I've passed by Tajima 2 many times but hadn't yet tried it. I liked the idea that it has a big menu of sushi and tapas-type dishes. I've been a bit lethargic lately and haven't had much motivation to dine out. I forced myself to go out and finally check out Tajima 2.
The menu is quite extensive and can be found on its website. The original Tajima is a small shop that specializes in ramen. This second location is much bigger, and has a larger menu. I really liked the decor of the inside, with the big open spaces and the bamboo dividers.
There was so many items that sounded appetizing that we found it really hard to choose just a few. I chose a uni and clam risotto because I love uni and I love risotto and I've never seen the combination together offered on a menu.
They were out of clams that night but they replaced them with shrimp. The risotto had a lot of flavor, but was slightly too salty for me. I couldn't taste the uni at all because of the strong flavoring used. While it tasted okay, it didn't really taste like risotto. I don't think the rice was risotto rice, but instead was regular asian rice. BF really enjoyed the dish though.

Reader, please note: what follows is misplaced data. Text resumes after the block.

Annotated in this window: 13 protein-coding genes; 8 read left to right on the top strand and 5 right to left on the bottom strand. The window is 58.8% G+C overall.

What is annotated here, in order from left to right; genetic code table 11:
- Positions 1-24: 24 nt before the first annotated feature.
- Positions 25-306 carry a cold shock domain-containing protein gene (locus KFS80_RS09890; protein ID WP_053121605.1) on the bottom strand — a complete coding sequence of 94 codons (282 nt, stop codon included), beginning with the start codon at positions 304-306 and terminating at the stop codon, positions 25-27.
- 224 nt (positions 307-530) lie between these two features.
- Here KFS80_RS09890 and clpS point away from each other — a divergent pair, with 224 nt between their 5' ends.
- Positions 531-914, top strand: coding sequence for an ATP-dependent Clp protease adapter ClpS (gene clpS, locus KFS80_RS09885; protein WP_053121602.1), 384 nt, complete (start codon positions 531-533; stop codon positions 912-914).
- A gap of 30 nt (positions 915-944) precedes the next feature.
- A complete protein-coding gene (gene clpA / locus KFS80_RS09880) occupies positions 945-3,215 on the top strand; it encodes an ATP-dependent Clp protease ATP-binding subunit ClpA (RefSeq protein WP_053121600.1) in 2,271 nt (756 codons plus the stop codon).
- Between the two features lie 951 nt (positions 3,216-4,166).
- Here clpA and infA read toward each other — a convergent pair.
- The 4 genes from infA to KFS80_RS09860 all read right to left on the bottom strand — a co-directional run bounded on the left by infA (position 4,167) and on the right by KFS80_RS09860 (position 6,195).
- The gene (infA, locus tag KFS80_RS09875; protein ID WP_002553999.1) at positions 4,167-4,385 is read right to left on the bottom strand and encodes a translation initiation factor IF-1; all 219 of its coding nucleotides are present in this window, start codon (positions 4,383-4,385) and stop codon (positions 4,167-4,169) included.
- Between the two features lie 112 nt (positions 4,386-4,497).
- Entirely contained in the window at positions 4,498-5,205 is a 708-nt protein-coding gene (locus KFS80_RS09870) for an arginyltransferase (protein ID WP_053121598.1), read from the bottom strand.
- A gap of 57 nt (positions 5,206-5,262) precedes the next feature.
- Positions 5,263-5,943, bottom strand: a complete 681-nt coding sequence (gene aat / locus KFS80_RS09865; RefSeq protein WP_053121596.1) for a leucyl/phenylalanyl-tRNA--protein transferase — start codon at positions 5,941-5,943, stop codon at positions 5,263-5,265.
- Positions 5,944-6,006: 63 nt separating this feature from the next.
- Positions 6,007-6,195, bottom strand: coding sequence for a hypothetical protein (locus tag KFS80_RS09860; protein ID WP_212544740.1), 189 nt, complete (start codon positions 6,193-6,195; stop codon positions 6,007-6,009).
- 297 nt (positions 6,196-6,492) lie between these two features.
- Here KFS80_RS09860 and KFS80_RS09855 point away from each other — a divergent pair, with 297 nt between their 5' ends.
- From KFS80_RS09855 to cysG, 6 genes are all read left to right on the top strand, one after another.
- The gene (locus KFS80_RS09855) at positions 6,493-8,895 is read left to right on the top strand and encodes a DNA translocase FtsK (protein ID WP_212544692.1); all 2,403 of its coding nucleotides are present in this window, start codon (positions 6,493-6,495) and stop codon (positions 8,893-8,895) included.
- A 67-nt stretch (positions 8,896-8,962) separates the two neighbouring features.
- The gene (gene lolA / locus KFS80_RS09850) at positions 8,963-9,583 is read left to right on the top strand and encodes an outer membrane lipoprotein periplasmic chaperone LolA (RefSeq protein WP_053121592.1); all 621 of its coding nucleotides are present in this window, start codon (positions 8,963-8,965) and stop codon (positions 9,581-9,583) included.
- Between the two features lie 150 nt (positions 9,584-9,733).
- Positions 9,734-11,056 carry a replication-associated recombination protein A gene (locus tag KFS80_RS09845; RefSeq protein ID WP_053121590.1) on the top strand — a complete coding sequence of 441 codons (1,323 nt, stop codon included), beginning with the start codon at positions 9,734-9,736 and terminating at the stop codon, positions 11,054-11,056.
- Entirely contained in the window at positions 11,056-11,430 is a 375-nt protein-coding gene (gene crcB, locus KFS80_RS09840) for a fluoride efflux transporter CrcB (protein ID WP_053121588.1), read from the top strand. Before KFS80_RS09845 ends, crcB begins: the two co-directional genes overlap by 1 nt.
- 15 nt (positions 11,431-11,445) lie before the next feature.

I also chose a Yakisoba omelet because it sounded really cool. What came out was a gigantic omelet, topped with bonito flakes. I always get a kick of how the bonito flakes wave in the air when sprinkled on top of warm food.
The omelete ended up being a thin layer of egg, wrapping a dish of yakisoba. Like a yakisoba burrito. I think it ended up tasting less cool than it sounded. I've always found yakisoba to be a bit too salty for me, so I found this version equally salty. BF didn't seem to mind the salt. He ate most of this dish.
BF chose a tuna tataki, which is tuna sashimi in ponzu sauce. I thought the tuna was just average quality.
BF also chose a Menchi Katsu, which is breaded deep fried japanese meatloaf.
I enjoyed this the most out of what we had ordered. The meatloaf was surprisingly moist and tender and the fried breading wasn't too oily or overwhelming.
Overall, I wasn't too impressed with my first trip. I would go again to try some other items, as the menu is so extensive. I found most of the food to be a little too salty for me though.